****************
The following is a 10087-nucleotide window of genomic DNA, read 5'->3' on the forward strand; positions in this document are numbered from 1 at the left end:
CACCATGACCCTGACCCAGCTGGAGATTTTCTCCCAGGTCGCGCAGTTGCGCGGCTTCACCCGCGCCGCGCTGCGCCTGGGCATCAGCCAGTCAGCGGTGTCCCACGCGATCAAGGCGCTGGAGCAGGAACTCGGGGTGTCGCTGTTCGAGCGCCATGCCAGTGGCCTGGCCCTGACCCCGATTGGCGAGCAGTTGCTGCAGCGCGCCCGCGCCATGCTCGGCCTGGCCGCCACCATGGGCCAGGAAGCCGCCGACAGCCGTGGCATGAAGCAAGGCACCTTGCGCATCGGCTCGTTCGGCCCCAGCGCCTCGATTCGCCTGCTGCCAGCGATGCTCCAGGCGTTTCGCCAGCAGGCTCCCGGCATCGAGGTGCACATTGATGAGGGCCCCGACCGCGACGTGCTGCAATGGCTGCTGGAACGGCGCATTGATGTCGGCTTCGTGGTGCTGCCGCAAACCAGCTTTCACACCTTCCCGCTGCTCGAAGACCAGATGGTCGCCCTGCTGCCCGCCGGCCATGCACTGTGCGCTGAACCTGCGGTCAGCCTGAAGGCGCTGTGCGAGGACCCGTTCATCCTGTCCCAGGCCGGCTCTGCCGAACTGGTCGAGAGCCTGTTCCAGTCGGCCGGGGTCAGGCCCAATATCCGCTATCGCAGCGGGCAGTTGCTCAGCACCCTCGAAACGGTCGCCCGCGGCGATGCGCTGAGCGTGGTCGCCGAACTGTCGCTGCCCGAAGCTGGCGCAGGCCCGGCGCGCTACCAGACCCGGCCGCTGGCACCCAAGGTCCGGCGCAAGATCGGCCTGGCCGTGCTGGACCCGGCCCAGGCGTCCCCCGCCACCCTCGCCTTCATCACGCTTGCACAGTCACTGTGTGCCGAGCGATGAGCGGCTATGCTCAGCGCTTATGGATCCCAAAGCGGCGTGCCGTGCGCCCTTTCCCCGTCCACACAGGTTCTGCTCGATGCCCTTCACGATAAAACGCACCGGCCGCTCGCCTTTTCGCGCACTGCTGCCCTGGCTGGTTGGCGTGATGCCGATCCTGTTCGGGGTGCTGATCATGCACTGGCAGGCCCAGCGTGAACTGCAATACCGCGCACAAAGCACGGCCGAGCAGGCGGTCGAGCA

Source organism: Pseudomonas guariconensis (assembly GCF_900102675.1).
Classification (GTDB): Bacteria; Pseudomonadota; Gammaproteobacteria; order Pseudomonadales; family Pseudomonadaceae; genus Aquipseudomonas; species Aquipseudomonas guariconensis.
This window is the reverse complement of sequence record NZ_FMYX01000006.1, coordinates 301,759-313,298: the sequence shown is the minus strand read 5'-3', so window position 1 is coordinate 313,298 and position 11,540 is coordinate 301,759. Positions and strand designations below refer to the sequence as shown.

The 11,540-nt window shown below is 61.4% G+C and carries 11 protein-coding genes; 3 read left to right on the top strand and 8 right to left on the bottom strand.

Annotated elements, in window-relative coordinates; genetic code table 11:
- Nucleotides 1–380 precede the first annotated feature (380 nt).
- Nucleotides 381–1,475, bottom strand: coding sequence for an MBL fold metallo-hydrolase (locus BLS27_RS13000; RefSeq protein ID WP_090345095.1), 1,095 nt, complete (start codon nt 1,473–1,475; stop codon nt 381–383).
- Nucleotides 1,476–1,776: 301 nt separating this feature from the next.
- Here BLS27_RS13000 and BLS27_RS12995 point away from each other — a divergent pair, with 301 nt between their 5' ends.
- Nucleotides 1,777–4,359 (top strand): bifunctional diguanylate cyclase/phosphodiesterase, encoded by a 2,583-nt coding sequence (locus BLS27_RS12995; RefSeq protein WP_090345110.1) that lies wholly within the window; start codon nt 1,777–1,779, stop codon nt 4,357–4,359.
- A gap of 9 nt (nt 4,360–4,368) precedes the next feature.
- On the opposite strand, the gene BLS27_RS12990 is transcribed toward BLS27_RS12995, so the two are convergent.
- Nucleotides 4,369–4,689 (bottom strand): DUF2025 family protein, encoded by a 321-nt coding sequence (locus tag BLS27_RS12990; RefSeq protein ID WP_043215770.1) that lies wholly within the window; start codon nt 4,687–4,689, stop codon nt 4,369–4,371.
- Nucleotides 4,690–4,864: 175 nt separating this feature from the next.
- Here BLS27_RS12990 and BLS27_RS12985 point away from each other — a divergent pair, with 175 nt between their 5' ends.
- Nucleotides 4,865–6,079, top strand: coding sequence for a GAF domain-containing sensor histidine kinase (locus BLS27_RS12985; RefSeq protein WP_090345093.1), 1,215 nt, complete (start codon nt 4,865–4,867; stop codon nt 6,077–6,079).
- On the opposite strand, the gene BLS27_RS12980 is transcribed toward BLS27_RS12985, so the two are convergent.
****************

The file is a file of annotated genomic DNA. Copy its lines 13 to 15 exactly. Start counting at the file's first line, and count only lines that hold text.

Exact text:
- A gap of 9 nt (nt 4,360–4,368) precedes the next feature.
- On the opposite strand, the gene BLS27_RS12990 is transcribed toward BLS27_RS12995, so the two are convergent.
- Nucleotides 4,369–4,689 (bottom strand): DUF2025 family protein, encoded by a 321-nt coding sequence (locus tag BLS27_RS12990; RefSeq protein ID WP_043215770.1) that lies wholly within the window; start codon nt 4,687–4,689, stop codon nt 4,369–4,371.